Dispersal and fire limit Arctic shrub expansion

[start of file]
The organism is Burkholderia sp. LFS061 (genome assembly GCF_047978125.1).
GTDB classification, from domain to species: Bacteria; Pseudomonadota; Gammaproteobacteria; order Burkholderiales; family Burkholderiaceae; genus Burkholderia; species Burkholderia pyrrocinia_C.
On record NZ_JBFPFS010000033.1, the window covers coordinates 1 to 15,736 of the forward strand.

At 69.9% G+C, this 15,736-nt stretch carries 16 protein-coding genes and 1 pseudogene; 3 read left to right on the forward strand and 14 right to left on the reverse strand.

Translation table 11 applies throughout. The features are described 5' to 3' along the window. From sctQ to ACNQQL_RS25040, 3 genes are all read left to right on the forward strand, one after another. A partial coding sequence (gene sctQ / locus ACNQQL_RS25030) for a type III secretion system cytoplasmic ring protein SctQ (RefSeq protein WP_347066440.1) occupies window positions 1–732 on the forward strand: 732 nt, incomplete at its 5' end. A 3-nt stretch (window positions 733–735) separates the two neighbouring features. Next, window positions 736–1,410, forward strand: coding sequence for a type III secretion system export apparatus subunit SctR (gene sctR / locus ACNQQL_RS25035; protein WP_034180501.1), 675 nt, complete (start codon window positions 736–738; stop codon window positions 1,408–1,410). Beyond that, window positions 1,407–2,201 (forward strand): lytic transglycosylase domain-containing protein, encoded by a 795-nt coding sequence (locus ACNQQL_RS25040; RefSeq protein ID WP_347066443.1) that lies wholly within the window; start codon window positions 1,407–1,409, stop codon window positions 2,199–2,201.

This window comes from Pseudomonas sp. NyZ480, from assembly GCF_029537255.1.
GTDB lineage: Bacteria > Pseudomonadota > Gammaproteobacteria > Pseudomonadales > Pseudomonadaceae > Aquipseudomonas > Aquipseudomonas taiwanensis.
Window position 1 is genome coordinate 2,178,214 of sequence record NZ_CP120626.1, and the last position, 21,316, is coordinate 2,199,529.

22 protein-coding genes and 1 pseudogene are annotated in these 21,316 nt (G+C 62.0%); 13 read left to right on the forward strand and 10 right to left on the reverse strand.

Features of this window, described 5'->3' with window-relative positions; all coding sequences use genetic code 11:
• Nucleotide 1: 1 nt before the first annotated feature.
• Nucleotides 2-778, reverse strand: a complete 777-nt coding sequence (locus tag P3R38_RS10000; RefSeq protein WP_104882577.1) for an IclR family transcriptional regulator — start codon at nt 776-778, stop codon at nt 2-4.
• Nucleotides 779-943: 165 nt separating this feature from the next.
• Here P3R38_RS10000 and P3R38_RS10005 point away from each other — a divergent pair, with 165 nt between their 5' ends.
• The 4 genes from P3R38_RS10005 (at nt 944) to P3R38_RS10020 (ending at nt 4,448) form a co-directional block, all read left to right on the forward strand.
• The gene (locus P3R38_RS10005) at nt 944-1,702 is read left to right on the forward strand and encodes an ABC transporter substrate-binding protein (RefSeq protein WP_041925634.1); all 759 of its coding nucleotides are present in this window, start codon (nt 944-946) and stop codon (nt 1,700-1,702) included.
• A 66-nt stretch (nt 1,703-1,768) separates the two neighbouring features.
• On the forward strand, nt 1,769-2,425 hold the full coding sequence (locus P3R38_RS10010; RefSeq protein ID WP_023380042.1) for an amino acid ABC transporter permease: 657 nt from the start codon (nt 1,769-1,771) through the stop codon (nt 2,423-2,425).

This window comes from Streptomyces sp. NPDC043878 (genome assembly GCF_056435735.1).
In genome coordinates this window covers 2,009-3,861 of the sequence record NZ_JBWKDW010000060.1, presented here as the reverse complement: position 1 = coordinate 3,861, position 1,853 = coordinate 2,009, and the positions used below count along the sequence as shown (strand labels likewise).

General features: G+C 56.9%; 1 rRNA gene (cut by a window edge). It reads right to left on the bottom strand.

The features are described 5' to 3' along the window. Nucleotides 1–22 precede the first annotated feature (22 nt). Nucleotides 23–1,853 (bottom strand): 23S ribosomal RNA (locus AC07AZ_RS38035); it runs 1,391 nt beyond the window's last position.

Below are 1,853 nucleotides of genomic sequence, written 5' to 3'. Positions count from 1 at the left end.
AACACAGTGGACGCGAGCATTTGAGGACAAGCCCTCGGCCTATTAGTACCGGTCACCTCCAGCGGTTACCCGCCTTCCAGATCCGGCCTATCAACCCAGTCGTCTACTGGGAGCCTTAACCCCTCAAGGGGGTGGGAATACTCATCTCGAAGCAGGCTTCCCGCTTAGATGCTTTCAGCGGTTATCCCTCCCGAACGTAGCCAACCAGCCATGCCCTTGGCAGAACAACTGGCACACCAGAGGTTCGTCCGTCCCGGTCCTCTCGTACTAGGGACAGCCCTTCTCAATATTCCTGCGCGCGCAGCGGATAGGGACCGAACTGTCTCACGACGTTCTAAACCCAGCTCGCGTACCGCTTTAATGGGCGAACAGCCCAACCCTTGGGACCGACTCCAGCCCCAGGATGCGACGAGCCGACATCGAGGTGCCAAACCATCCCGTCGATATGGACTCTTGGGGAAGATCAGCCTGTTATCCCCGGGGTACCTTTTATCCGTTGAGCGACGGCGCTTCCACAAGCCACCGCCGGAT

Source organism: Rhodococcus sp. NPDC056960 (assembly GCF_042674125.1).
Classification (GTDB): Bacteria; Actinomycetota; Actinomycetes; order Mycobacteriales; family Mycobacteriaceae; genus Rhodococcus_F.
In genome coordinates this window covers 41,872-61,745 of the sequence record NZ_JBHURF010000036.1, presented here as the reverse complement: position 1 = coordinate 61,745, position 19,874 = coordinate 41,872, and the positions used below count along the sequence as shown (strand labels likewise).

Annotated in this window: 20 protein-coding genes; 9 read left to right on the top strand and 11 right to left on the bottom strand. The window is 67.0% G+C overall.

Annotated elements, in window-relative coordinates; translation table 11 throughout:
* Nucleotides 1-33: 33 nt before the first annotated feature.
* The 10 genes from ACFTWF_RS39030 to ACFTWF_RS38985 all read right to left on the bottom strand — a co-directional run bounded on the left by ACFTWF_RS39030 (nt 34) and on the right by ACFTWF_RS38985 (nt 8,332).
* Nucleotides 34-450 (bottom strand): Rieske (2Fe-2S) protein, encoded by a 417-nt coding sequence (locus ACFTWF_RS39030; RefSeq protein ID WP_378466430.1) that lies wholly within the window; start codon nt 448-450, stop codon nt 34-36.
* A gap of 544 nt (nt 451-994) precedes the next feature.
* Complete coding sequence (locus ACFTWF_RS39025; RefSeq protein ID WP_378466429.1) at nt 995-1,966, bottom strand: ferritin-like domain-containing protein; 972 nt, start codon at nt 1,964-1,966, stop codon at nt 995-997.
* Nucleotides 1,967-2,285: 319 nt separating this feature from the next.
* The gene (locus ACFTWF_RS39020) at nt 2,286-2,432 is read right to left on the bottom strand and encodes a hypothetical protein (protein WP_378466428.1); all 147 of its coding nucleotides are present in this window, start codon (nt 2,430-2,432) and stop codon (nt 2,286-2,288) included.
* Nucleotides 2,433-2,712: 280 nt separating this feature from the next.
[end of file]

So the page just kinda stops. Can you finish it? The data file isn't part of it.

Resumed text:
AbstractArctic shrub expansion alters carbon budgets, albedo, and warming rates in high latitudes but remains challenging to predict due to unclear underlying controls. Observational studies and models typically use relationships between observed shrub presence and current environmental suitability (bioclimate and topography) to predict shrub expansion, while omitting shrub demographic processes and non-stationary response to changing climate. Here, we use high-resolution satellite imagery across Alaska and western Canada to show that observed shrub expansion has not been controlled by environmental suitability during 1984–2014, but can only be explained by considering seed dispersal and fire. These findings provide the impetus for better observations of recruitment and for incorporating currently underrepresented processes of seed dispersal and fire in land models to project shrub expansion and climate feedbacks. Integrating these dynamic processes with projected fire extent and climate, we estimate shrubs will expand into 25% of the non-shrub tundra by 2100, in contrast to 39% predicted based on increasing environmental suitability alone. Thus, using environmental suitability alone likely overestimates and misrepresents shrub expansion pattern and its associated carbon sink.
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